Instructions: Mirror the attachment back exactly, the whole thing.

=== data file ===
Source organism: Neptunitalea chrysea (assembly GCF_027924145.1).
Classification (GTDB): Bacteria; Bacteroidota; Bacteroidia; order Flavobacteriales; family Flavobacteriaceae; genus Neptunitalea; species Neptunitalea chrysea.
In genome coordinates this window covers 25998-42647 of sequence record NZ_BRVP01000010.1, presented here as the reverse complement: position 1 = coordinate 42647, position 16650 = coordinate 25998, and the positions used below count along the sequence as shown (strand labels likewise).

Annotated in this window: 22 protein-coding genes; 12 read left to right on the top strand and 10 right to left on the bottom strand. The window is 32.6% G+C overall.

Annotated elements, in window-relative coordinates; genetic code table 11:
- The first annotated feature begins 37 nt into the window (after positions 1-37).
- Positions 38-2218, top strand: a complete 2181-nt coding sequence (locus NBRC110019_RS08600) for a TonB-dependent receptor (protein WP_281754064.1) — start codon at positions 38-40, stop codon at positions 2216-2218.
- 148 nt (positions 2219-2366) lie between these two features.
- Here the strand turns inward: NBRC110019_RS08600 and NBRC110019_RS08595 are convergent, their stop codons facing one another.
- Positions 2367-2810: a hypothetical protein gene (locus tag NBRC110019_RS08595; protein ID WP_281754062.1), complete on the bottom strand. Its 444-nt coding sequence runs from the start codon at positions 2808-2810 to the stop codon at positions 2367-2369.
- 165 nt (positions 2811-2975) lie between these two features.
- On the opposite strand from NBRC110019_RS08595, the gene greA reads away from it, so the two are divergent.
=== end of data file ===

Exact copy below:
Source organism: Neptunitalea chrysea (assembly GCF_027924145.1).
Classification (GTDB): Bacteria; Bacteroidota; Bacteroidia; order Flavobacteriales; family Flavobacteriaceae; genus Neptunitalea; species Neptunitalea chrysea.
In genome coordinates this window covers 25998-42647 of sequence record NZ_BRVP01000010.1, presented here as the reverse complement: position 1 = coordinate 42647, position 16650 = coordinate 25998, and the positions used below count along the sequence as shown (strand labels likewise).

Annotated in this window: 22 protein-coding genes; 12 read left to right on the top strand and 10 right to left on the bottom strand. The window is 32.6% G+C overall.

Annotated elements, in window-relative coordinates; genetic code table 11:
- The first annotated feature begins 37 nt into the window (after positions 1-37).
- Positions 38-2218, top strand: a complete 2181-nt coding sequence (locus NBRC110019_RS08600) for a TonB-dependent receptor (protein WP_281754064.1) — start codon at positions 38-40, stop codon at positions 2216-2218.
- 148 nt (positions 2219-2366) lie between these two features.
- Here the strand turns inward: NBRC110019_RS08600 and NBRC110019_RS08595 are convergent, their stop codons facing one another.
- Positions 2367-2810: a hypothetical protein gene (locus tag NBRC110019_RS08595; protein ID WP_281754062.1), complete on the bottom strand. Its 444-nt coding sequence runs from the start codon at positions 2808-2810 to the stop codon at positions 2367-2369.
- 165 nt (positions 2811-2975) lie between these two features.
- On the opposite strand from NBRC110019_RS08595, the gene greA reads away from it, so the two are divergent.